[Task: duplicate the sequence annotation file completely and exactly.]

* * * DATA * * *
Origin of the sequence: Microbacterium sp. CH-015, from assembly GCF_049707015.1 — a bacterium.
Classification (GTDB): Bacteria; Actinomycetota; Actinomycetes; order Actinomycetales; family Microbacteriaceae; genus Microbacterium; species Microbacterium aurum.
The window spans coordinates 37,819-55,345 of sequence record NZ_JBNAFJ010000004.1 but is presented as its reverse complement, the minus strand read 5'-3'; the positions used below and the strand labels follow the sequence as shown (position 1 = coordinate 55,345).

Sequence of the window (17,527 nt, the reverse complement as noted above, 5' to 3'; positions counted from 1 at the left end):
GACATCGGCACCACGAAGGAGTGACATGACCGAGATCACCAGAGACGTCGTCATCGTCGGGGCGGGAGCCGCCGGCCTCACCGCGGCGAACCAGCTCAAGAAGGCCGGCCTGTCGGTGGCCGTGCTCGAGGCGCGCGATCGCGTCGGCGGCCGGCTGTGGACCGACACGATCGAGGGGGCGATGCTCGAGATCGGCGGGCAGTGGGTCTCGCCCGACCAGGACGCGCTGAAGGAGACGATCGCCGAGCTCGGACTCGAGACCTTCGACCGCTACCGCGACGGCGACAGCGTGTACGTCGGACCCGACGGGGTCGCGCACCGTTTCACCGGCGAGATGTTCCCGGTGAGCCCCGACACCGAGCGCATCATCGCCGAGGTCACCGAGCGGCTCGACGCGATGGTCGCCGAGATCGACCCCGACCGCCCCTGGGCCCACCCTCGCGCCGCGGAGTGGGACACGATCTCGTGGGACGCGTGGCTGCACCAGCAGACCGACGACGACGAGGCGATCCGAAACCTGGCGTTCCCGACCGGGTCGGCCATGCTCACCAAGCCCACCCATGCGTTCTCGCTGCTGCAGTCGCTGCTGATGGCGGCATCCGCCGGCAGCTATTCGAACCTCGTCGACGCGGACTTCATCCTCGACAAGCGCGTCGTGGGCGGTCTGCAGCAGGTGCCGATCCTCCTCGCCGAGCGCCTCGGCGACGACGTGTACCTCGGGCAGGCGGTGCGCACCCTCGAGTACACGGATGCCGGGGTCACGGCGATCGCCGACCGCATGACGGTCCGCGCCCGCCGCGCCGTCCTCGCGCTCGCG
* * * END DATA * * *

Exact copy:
Origin of the sequence: Microbacterium sp. CH-015, from assembly GCF_049707015.1 — a bacterium.
Classification (GTDB): Bacteria; Actinomycetota; Actinomycetes; order Actinomycetales; family Microbacteriaceae; genus Microbacterium; species Microbacterium aurum.
The window spans coordinates 37,819-55,345 of sequence record NZ_JBNAFJ010000004.1 but is presented as its reverse complement, the minus strand read 5'-3'; the positions used below and the strand labels follow the sequence as shown (position 1 = coordinate 55,345).

Sequence of the window (17,527 nt, the reverse complement as noted above, 5' to 3'; positions counted from 1 at the left end):
GACATCGGCACCACGAAGGAGTGACATGACCGAGATCACCAGAGACGTCGTCATCGTCGGGGCGGGAGCCGCCGGCCTCACCGCGGCGAACCAGCTCAAGAAGGCCGGCCTGTCGGTGGCCGTGCTCGAGGCGCGCGATCGCGTCGGCGGCCGGCTGTGGACCGACACGATCGAGGGGGCGATGCTCGAGATCGGCGGGCAGTGGGTCTCGCCCGACCAGGACGCGCTGAAGGAGACGATCGCCGAGCTCGGACTCGAGACCTTCGACCGCTACCGCGACGGCGACAGCGTGTACGTCGGACCCGACGGGGTCGCGCACCGTTTCACCGGCGAGATGTTCCCGGTGAGCCCCGACACCGAGCGCATCATCGCCGAGGTCACCGAGCGGCTCGACGCGATGGTCGCCGAGATCGACCCCGACCGCCCCTGGGCCCACCCTCGCGCCGCGGAGTGGGACACGATCTCGTGGGACGCGTGGCTGCACCAGCAGACCGACGACGACGAGGCGATCCGAAACCTGGCGTTCCCGACCGGGTCGGCCATGCTCACCAAGCCCACCCATGCGTTCTCGCTGCTGCAGTCGCTGCTGATGGCGGCATCCGCCGGCAGCTATTCGAACCTCGTCGACGCGGACTTCATCCTCGACAAGCGCGTCGTGGGCGGTCTGCAGCAGGTGCCGATCCTCCTCGCCGAGCGCCTCGGCGACGACGTGTACCTCGGGCAGGCGGTGCGCACCCTCGAGTACACGGATGCCGGGGTCACGGCGATCGCCGACCGCATGACGGTCCGCGCCCGCCGCGCCGTCCTCGCGCTCGCG